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By Lance Cpl. Brendan Roethel, Marine Corps Air Station Beaufort
The Marine Corps Battle Color Detachment, comprised of the Drum and Bugle Corps, the Marine Corps Silent Drill Platoon and the Color Guard performed aboard Marine Corps Air Station Beaufort, March 18.
The ceremony was held in honor of all former prisoners of war, service members still unaccounted for, and the families of those who have made extreme or the ultimate sacrifices for their country. At the start of the ceremony, prisoners of war former Navy Capt. Thomas Latendresse and former Army Staff Sgt. Robert Waldrop were introduced as distinguished guests. After the introduction, Col. Peter Buck, the Air Station commanding officer, and Sgt. Maj. KeCia Jordan, the Air Station sergeant major, led everyone in a moment of silence to honor all fallen comrades.
The ceremony opened with the presentation of the colors by the Marine Corps Color Guard. The Color Guard is comprised of the color sergeant, the Marine Corps color bearer, and the left and right riflemen. The Color Guard includes the National Colors, carried by the color sergeant of the Marine Corps and is the only official Battle Color of the Corps. The Battle Colors bear the same 54 streamers and silver bands authorized for the Marine Corps as a whole. The streamers represent U.S. and foreign unit awards as well as those periods of service, expeditions, and campaigns in which the Marine Corps participated in from the American Revolution to today.
Next, the "Commandant’s Own" Drum and Bugle Corps, which was formed in 1934, marched in front of the audience, filling the room with traditional marching music. The United States Marine Corps Drum & Bugle Corps is comprised of 85 Marines recruited from various civilian drum corps’, marching bands and other musical units within the Marine Corps. During the ceremony they displayed their musical talents while performing contemporary songs and traditional marching music in their program "Music in Motion."
After the "Commandant’s Own" performed, the Silent Drill Platoon quietly marched in front of the audience, with the occasional loud clap of their rifles echoing as they twirled their weapons in unison, demonstrating their flawless drill movements. The Marines executed a series of calculated drill movements and precise handling of their hand-polished M1 Garand rifles with fixed bayonets. The routine concluded with a unique rifle inspection sequence punctuated by elaborate rifle spins and tosses.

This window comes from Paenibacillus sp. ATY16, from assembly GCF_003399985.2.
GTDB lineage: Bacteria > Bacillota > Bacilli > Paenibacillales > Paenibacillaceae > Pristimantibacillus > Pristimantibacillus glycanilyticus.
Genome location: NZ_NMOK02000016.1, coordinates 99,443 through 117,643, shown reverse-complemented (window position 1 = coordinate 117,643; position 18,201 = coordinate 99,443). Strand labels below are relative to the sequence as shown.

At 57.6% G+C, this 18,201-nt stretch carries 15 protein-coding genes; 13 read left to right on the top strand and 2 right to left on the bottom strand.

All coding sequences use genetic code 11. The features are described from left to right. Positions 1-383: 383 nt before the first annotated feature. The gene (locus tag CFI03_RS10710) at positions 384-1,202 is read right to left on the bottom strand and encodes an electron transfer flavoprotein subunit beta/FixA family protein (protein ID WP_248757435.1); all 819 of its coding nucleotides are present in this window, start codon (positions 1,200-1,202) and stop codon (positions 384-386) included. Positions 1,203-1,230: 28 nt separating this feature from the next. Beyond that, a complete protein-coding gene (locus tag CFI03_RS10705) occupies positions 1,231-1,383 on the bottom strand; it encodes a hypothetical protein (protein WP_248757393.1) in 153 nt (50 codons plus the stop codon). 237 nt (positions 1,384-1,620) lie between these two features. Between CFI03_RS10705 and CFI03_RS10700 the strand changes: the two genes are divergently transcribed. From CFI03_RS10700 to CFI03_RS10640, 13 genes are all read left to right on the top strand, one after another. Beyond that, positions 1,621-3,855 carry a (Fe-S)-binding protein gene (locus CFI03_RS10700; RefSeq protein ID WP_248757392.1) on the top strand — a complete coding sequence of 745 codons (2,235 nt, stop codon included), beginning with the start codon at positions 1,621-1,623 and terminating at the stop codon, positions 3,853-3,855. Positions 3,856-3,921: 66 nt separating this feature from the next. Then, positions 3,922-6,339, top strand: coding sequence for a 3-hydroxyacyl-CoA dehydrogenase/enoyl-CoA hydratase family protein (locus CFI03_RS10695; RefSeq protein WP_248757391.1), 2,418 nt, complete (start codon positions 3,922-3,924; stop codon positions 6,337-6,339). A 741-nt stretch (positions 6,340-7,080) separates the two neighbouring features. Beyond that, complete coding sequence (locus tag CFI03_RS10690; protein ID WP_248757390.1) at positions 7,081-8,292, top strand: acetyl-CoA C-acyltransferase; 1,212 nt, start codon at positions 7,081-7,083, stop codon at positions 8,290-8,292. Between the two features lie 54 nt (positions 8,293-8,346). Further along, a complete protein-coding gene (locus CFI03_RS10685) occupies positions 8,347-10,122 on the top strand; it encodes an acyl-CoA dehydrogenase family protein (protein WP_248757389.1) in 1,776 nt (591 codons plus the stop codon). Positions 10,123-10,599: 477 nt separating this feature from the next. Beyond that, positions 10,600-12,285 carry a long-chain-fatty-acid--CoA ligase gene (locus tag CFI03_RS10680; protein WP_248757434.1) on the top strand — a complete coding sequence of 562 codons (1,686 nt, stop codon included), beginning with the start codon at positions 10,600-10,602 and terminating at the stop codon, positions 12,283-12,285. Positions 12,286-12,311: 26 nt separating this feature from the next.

"Being able to come out here and watch this ceremony was motivating," said Retired Sgt. Maj. Dwayne Farr, a Marine instructor for the Whale Branch Early College High School JROTC. "I loved being able to sit alongside Marines and my students during this ceremony. It was amazing; words cannot describe how inspirational the performances, especially from the silent drill team, were for me."
Close order drill originated on the battlefield, but serves in different capacities today. The Marine Corps has used drill movements to develop discipline, order, precise unit movement, response to orders and teach leaders how to assert proper commands.
"I love being able to perform for Marines," said Lance Cpl. Jonathan Hernandez, a member of the Silent Drill Platoon. "I know I can’t break my bearing, but when I hear their cheers and OOH-RAHs, I want to smile. But overall, there is nothing more fulfilling than representing those that sacrificed everything for our nation. That is what I am really here to do."
With a reputation of perfection throughout the world, the silent drill platoon reminds onlookers of the proud esprit de Corps found in Marines serving all around the globe.